• Post Reply Bookmark Topic Watch Topic
  • New Topic
permaculture forums growies critters building homesteading energy monies living kitchen purity ungarbage community wilderness fiber arts art permaculture artisans regional education experiences global resources the cider press projects digital market permies.com all forums
this forum made possible by our volunteer staff, including ...
master stewards:
  • Nicole Alderman
  • raven ranson
stewards:
  • paul wheaton
  • Jocelyn Campbell
  • Julia Winter
garden masters:
  • Anne Miller
  • Pearl Sutton
  • thomas rubino
  • Bill Crim
  • Kim Goodwin
  • Joylynn Hardesty
gardeners:
  • Amit Enventres
  • Mike Jay
  • Dan Boone

I.D. Tree in Indiana?  RSS feed

 
Posts: 41
  • Mark post as helpful
  • send pies
  • Quote
  • Report post to moderator
Can anyone help with this one. Sorry about the slight blur

20131115_143607.jpg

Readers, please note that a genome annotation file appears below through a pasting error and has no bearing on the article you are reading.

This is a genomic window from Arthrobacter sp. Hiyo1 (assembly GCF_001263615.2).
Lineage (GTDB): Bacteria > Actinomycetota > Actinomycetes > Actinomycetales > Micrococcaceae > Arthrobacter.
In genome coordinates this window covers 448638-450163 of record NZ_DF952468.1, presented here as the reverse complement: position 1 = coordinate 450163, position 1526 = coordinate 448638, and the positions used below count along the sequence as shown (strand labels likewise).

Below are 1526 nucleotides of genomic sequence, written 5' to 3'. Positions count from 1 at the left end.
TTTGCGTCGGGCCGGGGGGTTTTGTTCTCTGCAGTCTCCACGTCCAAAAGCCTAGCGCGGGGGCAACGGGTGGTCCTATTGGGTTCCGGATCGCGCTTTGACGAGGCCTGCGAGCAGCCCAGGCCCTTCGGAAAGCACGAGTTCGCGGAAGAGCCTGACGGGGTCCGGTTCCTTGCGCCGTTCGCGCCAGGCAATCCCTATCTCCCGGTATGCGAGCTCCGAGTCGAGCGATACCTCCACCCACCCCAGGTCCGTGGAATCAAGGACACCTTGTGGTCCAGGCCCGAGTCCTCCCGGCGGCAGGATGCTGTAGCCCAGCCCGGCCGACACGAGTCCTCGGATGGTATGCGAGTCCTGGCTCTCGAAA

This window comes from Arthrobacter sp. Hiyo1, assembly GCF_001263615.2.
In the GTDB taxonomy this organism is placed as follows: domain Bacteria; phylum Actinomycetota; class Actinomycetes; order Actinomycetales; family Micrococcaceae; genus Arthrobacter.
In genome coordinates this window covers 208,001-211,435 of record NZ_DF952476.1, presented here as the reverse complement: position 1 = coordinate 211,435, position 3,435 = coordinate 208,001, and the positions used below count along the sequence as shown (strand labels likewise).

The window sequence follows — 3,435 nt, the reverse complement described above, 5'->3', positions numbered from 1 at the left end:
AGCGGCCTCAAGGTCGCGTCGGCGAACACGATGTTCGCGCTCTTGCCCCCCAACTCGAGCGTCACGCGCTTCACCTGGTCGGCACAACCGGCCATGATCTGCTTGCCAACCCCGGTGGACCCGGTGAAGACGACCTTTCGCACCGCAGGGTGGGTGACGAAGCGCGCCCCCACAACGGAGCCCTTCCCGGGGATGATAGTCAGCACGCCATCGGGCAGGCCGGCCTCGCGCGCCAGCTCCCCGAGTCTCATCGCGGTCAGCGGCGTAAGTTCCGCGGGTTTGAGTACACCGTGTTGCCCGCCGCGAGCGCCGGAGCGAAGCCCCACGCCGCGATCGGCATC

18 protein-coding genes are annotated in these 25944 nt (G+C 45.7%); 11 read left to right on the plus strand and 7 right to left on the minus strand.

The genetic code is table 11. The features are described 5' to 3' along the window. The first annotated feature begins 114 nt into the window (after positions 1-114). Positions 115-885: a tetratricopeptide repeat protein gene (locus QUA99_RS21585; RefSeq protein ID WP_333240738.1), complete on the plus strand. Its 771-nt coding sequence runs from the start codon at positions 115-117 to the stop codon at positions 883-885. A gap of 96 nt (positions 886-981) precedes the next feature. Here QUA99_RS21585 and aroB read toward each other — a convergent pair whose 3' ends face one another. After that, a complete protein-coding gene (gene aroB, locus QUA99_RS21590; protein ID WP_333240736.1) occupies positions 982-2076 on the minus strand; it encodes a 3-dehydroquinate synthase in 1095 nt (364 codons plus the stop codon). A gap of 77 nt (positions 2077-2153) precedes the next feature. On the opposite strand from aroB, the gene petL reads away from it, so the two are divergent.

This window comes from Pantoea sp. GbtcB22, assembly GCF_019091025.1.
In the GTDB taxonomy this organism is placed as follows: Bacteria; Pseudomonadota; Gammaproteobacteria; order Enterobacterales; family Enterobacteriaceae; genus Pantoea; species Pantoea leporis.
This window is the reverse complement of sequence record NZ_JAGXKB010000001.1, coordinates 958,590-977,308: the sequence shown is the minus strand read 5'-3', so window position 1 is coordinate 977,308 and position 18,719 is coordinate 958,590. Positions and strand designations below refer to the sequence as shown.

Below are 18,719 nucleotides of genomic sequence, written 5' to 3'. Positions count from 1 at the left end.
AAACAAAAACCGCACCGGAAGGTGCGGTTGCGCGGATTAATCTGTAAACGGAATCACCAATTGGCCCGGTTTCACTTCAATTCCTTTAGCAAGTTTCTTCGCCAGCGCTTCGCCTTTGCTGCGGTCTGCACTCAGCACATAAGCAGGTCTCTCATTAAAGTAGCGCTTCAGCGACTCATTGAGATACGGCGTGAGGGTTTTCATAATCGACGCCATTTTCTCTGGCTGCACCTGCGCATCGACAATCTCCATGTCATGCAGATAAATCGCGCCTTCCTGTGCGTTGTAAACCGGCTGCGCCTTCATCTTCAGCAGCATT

[Thumbnail for 20131115_143607.jpg]
 
pollinator
Posts: 167
Location: NE Ohio (Zone 6a, on the cusp of 6b) 38.7" annual precip
27
  • Likes 1
  • Mark post as helpful
  • send pies
  • Quote
  • Report post to moderator
Hi Brad--

Can you tell us the following:
- Where are you / the tree? Looks northern temperate US, am I right?
- Leaf shape?
- Looks like your tree is near to a wet trench / gully (where the grasses are) -- is that right? If in a wet spot, is it doing well, there?

Thanks -- love the plant and tree ID puzzles!
Mariamne
 
Brad Cloutier
Posts: 41
  • Likes 1
  • Mark post as helpful
  • send pies
  • Quote
  • Report post to moderator

Mariamne Ingalls wrote:Hi Brad--

Can you tell us the following:
- Where are you / the tree? Looks northern temperate US, am I right?
- Leaf shape?
- Looks like your tree is near to a wet trench / gully (where the grasses are) -- is that right? If in a wet spot, is it doing well, there?

Thanks -- love the plant and tree ID puzzles!
Mariamne



I lol because we've been stalking this piece of property for 6 months now but its not ours YET! This is in northern Indiana just a few miles from the southern tip of lake michigan. There was no leaves on it so I cannot say what the leaves looked like. I would not call this a wet spot. It is on a slope about halfway down, but the slope is not really significant.